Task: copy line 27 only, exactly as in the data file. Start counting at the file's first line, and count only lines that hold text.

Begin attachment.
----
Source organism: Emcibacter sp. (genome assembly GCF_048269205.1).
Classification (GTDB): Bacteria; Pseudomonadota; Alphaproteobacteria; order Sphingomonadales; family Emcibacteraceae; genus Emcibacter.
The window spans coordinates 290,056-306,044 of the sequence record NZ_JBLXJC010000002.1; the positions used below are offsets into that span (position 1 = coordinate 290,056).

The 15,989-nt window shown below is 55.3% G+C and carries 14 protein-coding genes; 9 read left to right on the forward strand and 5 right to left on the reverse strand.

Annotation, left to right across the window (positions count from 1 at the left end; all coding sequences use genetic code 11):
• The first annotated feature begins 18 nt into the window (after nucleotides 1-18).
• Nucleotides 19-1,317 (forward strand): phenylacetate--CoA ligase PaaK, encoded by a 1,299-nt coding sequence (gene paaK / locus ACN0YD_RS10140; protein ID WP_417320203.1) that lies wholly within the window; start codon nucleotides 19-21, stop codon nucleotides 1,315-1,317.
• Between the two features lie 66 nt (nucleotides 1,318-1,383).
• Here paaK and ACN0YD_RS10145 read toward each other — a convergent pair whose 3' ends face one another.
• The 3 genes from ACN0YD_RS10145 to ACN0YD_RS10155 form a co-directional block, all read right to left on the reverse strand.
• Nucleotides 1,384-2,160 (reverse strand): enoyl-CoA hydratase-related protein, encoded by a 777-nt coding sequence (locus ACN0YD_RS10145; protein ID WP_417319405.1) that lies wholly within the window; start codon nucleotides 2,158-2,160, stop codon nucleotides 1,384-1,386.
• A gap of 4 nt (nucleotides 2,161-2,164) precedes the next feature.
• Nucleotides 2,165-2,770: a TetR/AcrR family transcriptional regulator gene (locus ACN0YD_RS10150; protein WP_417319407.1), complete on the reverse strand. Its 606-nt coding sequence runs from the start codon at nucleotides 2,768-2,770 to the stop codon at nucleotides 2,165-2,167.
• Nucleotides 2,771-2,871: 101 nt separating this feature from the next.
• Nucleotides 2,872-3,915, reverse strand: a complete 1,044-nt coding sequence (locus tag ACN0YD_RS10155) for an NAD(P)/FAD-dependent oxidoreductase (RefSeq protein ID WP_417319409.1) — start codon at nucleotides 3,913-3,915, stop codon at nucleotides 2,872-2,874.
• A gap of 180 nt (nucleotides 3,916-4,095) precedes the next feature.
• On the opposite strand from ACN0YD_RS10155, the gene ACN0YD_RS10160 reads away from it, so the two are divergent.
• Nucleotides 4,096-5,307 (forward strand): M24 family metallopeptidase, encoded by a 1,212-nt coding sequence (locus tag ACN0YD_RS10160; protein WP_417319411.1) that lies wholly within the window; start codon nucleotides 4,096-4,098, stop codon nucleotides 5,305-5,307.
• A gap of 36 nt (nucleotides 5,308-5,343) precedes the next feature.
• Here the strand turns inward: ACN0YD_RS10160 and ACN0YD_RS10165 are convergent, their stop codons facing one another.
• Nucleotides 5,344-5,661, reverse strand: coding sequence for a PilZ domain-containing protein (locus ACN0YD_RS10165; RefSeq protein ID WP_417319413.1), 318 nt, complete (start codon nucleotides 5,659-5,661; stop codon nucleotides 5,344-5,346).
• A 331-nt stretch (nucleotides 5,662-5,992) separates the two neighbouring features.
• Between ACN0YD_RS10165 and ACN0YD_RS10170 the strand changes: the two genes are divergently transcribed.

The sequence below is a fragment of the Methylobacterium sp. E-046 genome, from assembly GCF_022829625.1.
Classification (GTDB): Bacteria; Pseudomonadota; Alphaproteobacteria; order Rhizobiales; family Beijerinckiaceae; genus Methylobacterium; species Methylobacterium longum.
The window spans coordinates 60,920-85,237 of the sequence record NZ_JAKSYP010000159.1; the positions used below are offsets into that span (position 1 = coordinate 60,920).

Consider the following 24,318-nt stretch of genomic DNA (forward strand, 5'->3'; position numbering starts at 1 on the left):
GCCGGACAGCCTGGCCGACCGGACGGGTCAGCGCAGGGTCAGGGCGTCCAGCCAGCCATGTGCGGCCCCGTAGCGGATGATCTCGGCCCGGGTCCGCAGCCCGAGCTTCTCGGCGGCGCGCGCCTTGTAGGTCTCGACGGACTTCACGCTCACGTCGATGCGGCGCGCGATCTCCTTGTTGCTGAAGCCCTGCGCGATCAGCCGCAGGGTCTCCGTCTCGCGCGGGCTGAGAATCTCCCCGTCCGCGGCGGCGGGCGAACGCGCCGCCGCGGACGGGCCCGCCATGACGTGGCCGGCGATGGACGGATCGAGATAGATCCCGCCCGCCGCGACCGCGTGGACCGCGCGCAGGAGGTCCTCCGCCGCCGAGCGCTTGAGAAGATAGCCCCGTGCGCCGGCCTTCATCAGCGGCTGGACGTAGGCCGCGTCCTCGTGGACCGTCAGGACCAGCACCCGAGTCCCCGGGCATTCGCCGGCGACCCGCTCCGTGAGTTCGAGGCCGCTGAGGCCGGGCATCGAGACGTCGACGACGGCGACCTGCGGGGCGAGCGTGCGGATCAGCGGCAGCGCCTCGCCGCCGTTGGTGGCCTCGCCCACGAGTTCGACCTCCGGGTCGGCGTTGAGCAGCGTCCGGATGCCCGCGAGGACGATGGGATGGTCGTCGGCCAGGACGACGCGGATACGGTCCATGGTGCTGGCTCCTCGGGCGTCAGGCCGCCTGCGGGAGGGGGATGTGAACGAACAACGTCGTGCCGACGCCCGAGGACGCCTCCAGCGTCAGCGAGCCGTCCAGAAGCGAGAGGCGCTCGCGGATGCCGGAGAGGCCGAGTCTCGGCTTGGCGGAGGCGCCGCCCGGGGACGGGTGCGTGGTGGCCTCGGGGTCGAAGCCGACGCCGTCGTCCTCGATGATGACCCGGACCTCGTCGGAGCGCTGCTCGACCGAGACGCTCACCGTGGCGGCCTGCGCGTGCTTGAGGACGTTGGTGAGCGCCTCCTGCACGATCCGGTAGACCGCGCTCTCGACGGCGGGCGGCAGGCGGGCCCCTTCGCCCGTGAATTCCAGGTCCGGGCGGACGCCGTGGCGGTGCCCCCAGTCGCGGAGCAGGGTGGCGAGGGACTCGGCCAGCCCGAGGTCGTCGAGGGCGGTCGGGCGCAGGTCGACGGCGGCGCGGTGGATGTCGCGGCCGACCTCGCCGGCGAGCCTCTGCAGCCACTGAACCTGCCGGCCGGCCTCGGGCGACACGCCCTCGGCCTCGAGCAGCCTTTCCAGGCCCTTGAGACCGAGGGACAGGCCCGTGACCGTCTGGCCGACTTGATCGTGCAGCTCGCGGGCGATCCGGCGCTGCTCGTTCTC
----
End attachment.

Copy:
Consider the following 24,318-nt stretch of genomic DNA (forward strand, 5'->3'; position numbering starts at 1 on the left):